Life lessons – 7 to 9: French Literature – what can we learn?
In the era of constant barrage and chatter about ‘mindfulness’ and ‘self-development’ I decided to dig deep and see what we could learn from our elders in classic French Literature.
As a lover of the classics of French literature I found myself wondering:
What can we learn and apply to life today from the characters we love and feel that we know so well.”
Welcome to part three of French Literature life lessons! The characters in classic French literature have had to encounter their own life problems: oppression, crime and illness to name a few. Their situations can help us to learn from what they did right…or wrong.
What would these characters advise us to do in our day-to-day problems?
7. Life lessons: Lamiel – Do everything that makes you happy
Lamiel from Stendhal’s Lamiel is an extremely oppressed woman in her household. She is forced by her family to respect the same beliefs, including seeing books as sin. They try to control who Lamiel will be suited for, and not, what she truly wants.
Lamiel has to escape such constraints by becoming a very audacious heroine. She rebels against her oppression, reading forbidden literature outside of the home, seeing her parents as bêtes with their beliefs and seeking the men of her desires.
Although she is labelled the child of the devil, her rebellious side can teach us a lot about doing things for our own happiness.
What life lessons can we learn from Lamiel?
- Let’s do what makes us happy and not be forced into situations
- Let’s read, travel and enjoy what makes us the happiest
- Let’s surround ourselves with the people we truly want to be with
- Let’s never be tied-down by other people, spread your wings.
Time to read?
Buy here: Lamiel by Stendahl
8. Life lessons: Taillefer – Be truthful
Balzac’s L’Auberge Rouge presents M.Taillefer at a dinner party, listening in to a friend’s scary story – shockingly Taillefer’s own tale. Although M. Taillefer never admits to the crimes he has committed, it is the narrator that hints that M. Taillefer has something to hind through an obsessive insight into his body actions. Even when confronted with his own story, Taillefer’s refuses to admit the truth to others, and even himself, his own actions.
The worry of the consequences takes this character into turmoil.
What life lessons can we learn from M. Taillefer?
- Let’s always be honest with ourselves and others around us. Lying will never lead to a happy ending. Lies will always get bigger and bigger.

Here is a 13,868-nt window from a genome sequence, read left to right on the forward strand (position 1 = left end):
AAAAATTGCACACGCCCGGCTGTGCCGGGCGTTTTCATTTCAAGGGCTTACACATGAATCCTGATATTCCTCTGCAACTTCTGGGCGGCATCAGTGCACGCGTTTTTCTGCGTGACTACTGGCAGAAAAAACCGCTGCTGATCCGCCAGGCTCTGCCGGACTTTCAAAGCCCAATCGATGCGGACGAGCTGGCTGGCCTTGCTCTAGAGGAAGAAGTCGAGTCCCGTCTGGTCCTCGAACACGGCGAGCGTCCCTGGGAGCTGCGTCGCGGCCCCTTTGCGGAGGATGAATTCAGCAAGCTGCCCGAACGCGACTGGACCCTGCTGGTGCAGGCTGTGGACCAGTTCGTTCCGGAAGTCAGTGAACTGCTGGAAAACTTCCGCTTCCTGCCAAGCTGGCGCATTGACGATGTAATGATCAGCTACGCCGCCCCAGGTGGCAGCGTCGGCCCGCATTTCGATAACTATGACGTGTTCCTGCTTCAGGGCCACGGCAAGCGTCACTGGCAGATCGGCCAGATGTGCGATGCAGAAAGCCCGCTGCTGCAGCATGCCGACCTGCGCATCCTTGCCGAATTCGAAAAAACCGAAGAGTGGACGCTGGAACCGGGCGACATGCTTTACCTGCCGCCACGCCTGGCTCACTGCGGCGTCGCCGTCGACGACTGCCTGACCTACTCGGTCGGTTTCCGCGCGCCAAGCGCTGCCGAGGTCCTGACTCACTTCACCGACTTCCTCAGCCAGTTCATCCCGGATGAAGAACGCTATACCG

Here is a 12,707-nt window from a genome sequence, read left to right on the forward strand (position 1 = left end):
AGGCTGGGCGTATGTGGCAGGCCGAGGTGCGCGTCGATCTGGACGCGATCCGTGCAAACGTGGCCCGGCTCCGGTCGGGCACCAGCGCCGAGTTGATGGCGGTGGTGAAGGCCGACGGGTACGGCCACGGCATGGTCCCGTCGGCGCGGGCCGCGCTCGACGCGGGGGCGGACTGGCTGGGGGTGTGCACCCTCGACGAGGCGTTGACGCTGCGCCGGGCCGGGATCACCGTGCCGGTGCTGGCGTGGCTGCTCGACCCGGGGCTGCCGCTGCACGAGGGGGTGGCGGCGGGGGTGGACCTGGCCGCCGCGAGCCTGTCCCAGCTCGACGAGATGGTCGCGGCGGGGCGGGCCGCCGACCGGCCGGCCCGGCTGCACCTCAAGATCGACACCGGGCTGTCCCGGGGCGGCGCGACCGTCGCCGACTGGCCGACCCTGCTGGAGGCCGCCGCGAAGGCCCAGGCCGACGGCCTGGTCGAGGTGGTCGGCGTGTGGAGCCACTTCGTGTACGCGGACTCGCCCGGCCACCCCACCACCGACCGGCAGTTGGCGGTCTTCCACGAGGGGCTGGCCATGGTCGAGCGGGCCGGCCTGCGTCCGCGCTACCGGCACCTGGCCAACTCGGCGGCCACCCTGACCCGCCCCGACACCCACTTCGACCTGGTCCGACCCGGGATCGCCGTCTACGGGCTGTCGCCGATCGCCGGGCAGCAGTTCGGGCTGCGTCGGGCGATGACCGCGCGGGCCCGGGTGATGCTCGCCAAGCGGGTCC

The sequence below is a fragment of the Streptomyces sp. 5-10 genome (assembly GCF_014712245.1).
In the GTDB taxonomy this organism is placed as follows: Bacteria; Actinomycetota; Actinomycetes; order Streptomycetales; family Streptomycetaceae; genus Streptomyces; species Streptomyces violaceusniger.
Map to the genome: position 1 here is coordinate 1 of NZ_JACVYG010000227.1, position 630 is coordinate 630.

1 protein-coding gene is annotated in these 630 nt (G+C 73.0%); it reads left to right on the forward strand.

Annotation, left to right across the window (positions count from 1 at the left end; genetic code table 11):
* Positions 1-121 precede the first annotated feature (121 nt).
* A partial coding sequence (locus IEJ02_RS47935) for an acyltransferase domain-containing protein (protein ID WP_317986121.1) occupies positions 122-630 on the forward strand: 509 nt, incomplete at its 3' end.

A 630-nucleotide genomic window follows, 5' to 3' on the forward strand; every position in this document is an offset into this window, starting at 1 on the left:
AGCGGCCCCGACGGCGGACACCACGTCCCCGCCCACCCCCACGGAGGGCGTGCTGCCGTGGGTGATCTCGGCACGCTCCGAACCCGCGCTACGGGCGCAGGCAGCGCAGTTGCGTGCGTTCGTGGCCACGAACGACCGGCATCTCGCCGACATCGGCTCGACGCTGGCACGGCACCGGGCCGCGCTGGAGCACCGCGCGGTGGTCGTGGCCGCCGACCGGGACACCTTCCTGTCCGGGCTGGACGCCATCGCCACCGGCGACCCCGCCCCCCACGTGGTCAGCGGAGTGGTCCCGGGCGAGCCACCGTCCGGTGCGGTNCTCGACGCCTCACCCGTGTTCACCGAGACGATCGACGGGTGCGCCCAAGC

- Let’s not let other people suffer as a consequence of our own actions – Taillefer’s friend did.
Time to read?
Buy here: L’Auberge Rouge by Balzac
9. Life Lessons: Dr. Rieux – Teamwork makes the dream work
From Albert Camus’s La Peste, Dr Rieux begins trying to save his town from the plague all alone. He grows tired of the government refusing to act upon the plague that is quickly becoming uncontrollable and sees the need for action. He continues, despite his efforts making a small impact, to battle the plague. Eventually, with the town under quarantine, he soon realises that the task is far greater than he imagined and tries to create a ‘resistance’ group, to help battle the plague together.
What life lessons can we learn from Dr. Rieux
- Let’s always stand up for what we believe in
- Let’s never give up, despite how big the task is
- Let’s be part of a team – whether that is a family, a friendship group or work colleagues as this will help against life’s difficulties
Time to read?
Buy here: La Peste by Camus
NOTE: This series of articles was first published in 2017. Due to its popularity, the series has been republished
Have you learned any life lessons from any of your French books? Please share any life lessons to be learned this way? Share your thoughts in the comments box below.
- La lectrice by Sylvain Courant via flickr
- Embracing Literature by Lacie Slezak via unsplash
- Notes by Bookmoma via flickr
- Reading by John Mark Kuznietsov via unsplash
Learn more from French literature: the characters in the classics we know well
Life lessons 1-3:
Emma Bovary I Gustave Flaubert I Marcel Proust I Guy de Maupassant